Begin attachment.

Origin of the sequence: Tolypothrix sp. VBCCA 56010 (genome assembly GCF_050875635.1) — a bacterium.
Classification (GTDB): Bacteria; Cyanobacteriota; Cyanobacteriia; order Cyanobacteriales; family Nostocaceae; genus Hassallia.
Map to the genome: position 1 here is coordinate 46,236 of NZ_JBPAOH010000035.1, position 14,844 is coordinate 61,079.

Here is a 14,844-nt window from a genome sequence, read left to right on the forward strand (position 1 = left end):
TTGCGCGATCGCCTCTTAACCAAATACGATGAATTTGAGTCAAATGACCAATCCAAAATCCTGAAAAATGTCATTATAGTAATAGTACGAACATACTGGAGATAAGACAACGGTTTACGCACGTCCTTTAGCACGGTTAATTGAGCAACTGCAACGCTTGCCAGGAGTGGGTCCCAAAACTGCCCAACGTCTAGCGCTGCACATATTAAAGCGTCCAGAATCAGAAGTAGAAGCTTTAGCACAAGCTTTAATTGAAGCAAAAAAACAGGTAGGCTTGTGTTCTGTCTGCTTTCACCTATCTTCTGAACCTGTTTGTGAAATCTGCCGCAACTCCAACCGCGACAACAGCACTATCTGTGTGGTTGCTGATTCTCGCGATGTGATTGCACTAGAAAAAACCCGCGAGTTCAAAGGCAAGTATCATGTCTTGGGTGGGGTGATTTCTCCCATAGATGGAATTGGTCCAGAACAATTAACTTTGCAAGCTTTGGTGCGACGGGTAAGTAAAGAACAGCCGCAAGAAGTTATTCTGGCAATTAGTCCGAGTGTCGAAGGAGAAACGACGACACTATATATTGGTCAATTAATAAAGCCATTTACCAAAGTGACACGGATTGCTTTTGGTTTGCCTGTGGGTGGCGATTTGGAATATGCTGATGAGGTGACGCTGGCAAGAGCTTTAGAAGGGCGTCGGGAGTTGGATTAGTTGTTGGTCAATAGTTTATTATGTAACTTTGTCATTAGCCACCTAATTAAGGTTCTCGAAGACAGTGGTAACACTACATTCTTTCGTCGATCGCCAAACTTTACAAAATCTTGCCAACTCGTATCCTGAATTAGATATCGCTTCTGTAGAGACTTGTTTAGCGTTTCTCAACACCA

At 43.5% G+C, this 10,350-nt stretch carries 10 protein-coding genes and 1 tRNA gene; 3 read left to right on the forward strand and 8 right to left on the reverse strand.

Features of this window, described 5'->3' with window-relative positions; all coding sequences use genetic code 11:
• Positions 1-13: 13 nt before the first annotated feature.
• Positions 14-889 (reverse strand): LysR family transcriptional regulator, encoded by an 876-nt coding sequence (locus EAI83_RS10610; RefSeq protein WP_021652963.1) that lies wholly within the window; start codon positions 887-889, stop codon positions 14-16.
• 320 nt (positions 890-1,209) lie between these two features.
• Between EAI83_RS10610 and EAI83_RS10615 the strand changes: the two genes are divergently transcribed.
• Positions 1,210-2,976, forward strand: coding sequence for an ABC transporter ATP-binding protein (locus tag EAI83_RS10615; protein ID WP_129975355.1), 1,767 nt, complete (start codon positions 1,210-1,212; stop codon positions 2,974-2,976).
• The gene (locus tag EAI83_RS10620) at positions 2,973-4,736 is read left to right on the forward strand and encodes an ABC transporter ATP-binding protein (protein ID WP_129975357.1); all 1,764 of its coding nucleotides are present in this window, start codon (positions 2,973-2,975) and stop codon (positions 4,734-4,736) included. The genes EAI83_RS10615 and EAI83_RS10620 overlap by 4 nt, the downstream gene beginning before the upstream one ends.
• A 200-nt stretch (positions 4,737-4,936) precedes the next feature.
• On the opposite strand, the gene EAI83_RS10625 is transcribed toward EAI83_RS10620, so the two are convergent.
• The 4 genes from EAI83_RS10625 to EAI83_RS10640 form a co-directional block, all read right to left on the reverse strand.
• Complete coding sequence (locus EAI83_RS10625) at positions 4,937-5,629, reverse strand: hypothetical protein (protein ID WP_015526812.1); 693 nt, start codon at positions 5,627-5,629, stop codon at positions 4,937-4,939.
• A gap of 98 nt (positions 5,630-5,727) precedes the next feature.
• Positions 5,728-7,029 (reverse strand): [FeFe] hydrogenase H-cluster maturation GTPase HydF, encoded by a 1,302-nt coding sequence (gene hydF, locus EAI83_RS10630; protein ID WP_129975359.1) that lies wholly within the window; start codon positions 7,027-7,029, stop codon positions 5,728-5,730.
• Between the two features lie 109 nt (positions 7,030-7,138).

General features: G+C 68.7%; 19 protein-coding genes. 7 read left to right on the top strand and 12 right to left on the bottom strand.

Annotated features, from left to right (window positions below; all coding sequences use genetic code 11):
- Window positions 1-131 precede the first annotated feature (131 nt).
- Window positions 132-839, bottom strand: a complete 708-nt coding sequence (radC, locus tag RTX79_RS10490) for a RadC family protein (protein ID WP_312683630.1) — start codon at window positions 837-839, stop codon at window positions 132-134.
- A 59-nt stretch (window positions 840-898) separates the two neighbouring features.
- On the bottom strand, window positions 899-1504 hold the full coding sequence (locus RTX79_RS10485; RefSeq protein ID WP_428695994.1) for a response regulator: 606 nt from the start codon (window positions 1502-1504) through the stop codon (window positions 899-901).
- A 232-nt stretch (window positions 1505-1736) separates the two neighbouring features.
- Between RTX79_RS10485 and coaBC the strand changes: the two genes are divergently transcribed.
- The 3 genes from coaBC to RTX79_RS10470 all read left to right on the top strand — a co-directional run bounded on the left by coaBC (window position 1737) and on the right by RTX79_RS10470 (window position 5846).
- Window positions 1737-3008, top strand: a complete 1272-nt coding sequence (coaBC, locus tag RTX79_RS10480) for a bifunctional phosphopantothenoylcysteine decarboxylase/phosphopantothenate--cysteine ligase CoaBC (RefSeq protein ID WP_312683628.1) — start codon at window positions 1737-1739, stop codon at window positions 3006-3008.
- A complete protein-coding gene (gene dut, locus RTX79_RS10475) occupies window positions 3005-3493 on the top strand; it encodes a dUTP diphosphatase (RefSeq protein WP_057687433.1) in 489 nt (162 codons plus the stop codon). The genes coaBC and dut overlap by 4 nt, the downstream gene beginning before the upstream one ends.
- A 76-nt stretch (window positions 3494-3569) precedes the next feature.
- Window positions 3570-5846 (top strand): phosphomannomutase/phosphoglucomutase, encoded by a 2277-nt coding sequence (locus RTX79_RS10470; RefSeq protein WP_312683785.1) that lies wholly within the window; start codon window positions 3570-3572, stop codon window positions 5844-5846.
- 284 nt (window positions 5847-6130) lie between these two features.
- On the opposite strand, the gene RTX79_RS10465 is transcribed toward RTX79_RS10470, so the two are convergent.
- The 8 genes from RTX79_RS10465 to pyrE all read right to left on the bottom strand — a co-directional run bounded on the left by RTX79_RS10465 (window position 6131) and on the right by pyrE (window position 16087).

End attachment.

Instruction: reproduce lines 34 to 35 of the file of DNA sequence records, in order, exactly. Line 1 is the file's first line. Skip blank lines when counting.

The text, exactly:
- 284 nt (window positions 5847-6130) lie between these two features.
- On the opposite strand, the gene RTX79_RS10465 is transcribed toward RTX79_RS10470, so the two are convergent.